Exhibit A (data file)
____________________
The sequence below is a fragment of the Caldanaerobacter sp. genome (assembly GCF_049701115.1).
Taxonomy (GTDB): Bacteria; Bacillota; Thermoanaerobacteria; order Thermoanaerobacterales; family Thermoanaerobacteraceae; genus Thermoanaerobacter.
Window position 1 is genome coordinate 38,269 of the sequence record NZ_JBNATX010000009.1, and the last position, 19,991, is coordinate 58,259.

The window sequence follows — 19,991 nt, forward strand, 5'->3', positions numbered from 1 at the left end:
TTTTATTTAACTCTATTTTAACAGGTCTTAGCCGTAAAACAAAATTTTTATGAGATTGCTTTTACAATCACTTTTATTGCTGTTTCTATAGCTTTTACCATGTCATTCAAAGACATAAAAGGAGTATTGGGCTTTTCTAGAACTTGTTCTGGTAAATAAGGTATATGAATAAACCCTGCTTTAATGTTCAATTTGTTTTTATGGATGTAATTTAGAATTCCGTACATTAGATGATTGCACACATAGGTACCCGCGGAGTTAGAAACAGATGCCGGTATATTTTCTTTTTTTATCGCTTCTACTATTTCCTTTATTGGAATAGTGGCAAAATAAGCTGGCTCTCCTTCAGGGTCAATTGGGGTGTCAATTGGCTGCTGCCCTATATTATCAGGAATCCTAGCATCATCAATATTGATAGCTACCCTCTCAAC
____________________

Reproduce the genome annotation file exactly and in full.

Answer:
The sequence below is a fragment of the Caldanaerobacter sp. genome (assembly GCF_049701115.1).
Taxonomy (GTDB): Bacteria; Bacillota; Thermoanaerobacteria; order Thermoanaerobacterales; family Thermoanaerobacteraceae; genus Thermoanaerobacter.
Window position 1 is genome coordinate 38,269 of the sequence record NZ_JBNATX010000009.1, and the last position, 19,991, is coordinate 58,259.

The window sequence follows — 19,991 nt, forward strand, 5'->3', positions numbered from 1 at the left end:
TTTTATTTAACTCTATTTTAACAGGTCTTAGCCGTAAAACAAAATTTTTATGAGATTGCTTTTACAATCACTTTTATTGCTGTTTCTATAGCTTTTACCATGTCATTCAAAGACATAAAAGGAGTATTGGGCTTTTCTAGAACTTGTTCTGGTAAATAAGGTATATGAATAAACCCTGCTTTAATGTTCAATTTGTTTTTATGGATGTAATTTAGAATTCCGTACATTAGATGATTGCACACATAGGTACCCGCGGAGTTAGAAACAGATGCCGGTATATTTTCTTTTTTTATCGCTTCTACTATTTCCTTTATTGGAATAGTGGCAAAATAAGCTGGCTCTCCTTCAGGGTCAATTGGGGTGTCAATTGGCTGCTGCCCTATATTATCAGGAATCCTAGCATCATCAATATTGATAGCTACCCTCTCAAC